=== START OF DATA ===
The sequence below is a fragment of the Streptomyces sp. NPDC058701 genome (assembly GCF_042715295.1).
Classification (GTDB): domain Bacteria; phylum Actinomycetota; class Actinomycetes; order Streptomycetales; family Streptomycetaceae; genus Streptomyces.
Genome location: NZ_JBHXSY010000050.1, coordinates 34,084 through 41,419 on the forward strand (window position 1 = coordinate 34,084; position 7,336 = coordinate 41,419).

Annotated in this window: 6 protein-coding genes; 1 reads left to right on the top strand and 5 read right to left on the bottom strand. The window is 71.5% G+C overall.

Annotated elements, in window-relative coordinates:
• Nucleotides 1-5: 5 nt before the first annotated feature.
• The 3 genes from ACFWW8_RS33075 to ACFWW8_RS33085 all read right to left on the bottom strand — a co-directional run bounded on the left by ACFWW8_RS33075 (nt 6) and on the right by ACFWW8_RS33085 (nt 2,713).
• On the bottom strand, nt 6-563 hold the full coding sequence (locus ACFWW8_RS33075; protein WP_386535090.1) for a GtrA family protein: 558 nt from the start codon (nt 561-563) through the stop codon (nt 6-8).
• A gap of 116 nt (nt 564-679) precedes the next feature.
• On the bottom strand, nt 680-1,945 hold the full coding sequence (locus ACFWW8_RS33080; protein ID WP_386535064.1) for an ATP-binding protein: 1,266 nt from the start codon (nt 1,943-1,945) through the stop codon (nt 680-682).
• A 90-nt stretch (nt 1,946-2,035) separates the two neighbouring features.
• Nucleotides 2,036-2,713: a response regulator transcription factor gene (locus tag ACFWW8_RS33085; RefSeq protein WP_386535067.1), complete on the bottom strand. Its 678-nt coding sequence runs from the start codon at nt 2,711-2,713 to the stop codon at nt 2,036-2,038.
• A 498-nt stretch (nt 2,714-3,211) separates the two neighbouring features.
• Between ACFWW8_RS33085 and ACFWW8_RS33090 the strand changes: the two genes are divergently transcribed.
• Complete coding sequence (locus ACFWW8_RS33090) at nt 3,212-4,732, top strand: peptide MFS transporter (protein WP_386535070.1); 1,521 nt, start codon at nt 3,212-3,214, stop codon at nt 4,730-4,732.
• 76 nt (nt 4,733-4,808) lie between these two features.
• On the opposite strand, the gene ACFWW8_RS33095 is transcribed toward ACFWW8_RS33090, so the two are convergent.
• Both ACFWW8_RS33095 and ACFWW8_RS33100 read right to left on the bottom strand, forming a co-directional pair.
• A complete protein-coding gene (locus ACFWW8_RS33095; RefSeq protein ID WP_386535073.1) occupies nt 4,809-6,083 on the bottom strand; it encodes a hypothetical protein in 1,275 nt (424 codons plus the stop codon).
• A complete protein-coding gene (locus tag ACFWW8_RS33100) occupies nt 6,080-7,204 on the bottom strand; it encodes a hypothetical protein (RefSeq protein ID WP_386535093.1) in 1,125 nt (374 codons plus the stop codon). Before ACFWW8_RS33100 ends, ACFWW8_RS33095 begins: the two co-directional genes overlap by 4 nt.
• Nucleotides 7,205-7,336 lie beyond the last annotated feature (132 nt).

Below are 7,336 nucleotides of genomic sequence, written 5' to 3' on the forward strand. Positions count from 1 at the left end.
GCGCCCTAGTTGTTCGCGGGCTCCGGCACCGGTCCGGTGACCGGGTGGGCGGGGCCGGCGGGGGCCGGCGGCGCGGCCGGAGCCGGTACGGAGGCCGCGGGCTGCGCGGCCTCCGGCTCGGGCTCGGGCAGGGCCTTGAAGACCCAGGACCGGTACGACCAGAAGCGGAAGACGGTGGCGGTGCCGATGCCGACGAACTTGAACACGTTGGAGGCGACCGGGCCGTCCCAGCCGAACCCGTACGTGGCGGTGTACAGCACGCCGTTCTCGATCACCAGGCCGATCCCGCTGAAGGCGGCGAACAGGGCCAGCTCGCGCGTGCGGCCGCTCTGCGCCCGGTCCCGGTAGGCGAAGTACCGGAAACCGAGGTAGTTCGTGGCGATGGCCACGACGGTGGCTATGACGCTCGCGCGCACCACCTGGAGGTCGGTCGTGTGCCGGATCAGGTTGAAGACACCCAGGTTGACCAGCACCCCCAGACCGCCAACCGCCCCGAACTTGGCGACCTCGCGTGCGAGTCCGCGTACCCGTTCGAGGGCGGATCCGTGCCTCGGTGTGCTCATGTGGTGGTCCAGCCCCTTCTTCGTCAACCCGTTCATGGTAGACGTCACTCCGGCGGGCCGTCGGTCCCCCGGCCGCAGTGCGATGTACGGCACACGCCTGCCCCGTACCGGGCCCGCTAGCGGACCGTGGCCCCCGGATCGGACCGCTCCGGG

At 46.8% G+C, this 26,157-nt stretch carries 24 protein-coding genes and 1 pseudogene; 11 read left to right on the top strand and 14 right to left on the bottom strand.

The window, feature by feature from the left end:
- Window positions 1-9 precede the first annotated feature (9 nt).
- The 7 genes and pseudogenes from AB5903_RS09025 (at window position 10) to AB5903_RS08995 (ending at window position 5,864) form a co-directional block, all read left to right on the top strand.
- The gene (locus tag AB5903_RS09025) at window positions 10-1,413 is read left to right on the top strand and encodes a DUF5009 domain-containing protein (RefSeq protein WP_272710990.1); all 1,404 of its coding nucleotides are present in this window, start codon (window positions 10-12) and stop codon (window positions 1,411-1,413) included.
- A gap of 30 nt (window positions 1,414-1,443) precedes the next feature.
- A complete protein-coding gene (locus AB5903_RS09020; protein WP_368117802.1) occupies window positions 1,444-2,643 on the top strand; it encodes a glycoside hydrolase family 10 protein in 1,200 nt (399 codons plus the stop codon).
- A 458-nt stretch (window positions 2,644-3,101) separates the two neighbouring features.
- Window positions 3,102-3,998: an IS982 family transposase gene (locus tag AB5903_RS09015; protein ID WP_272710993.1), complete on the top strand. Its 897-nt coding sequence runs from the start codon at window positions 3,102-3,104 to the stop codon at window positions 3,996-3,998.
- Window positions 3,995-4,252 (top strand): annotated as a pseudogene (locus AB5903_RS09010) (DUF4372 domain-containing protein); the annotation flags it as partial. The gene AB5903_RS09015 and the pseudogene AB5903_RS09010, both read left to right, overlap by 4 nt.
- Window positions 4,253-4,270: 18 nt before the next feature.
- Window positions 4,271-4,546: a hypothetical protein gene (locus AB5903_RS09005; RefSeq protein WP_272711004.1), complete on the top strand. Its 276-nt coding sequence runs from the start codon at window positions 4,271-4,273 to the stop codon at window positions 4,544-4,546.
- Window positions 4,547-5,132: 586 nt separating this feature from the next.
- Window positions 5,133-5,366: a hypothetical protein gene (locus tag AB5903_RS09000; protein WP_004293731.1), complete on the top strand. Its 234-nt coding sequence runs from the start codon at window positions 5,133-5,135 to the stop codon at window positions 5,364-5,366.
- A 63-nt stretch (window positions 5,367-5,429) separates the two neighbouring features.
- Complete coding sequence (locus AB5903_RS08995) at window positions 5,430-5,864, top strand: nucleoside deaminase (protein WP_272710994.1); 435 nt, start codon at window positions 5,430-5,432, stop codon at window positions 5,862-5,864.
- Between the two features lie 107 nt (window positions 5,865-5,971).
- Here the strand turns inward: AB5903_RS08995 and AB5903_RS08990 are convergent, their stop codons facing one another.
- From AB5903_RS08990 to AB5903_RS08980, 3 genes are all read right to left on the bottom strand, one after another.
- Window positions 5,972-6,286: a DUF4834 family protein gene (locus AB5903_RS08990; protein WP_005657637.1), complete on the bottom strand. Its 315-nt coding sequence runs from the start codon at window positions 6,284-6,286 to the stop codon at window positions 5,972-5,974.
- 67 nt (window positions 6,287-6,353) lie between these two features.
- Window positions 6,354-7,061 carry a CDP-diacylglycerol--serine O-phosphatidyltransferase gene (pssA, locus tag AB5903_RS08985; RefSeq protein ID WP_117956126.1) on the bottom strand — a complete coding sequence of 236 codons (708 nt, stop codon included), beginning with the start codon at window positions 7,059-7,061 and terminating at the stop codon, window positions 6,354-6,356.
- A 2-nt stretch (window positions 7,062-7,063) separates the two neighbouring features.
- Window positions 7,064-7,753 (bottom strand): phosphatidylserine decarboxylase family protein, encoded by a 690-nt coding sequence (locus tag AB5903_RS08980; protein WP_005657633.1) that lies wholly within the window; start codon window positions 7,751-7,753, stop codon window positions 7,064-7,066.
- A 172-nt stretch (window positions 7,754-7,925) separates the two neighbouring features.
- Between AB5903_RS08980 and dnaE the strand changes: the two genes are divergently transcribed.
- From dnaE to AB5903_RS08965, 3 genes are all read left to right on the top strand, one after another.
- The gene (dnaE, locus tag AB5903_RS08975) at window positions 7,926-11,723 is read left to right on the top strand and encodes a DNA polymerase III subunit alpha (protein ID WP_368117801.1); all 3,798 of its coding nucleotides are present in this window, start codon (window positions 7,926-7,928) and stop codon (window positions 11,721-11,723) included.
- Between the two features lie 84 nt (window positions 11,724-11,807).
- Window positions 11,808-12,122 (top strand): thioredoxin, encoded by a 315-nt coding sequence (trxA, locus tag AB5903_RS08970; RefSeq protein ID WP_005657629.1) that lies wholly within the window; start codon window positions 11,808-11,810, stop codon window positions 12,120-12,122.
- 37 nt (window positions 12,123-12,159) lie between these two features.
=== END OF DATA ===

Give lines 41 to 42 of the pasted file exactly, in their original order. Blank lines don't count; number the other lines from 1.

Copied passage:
- Here the strand turns inward: AB5903_RS08995 and AB5903_RS08990 are convergent, their stop codons facing one another.
- From AB5903_RS08990 to AB5903_RS08980, 3 genes are all read right to left on the bottom strand, one after another.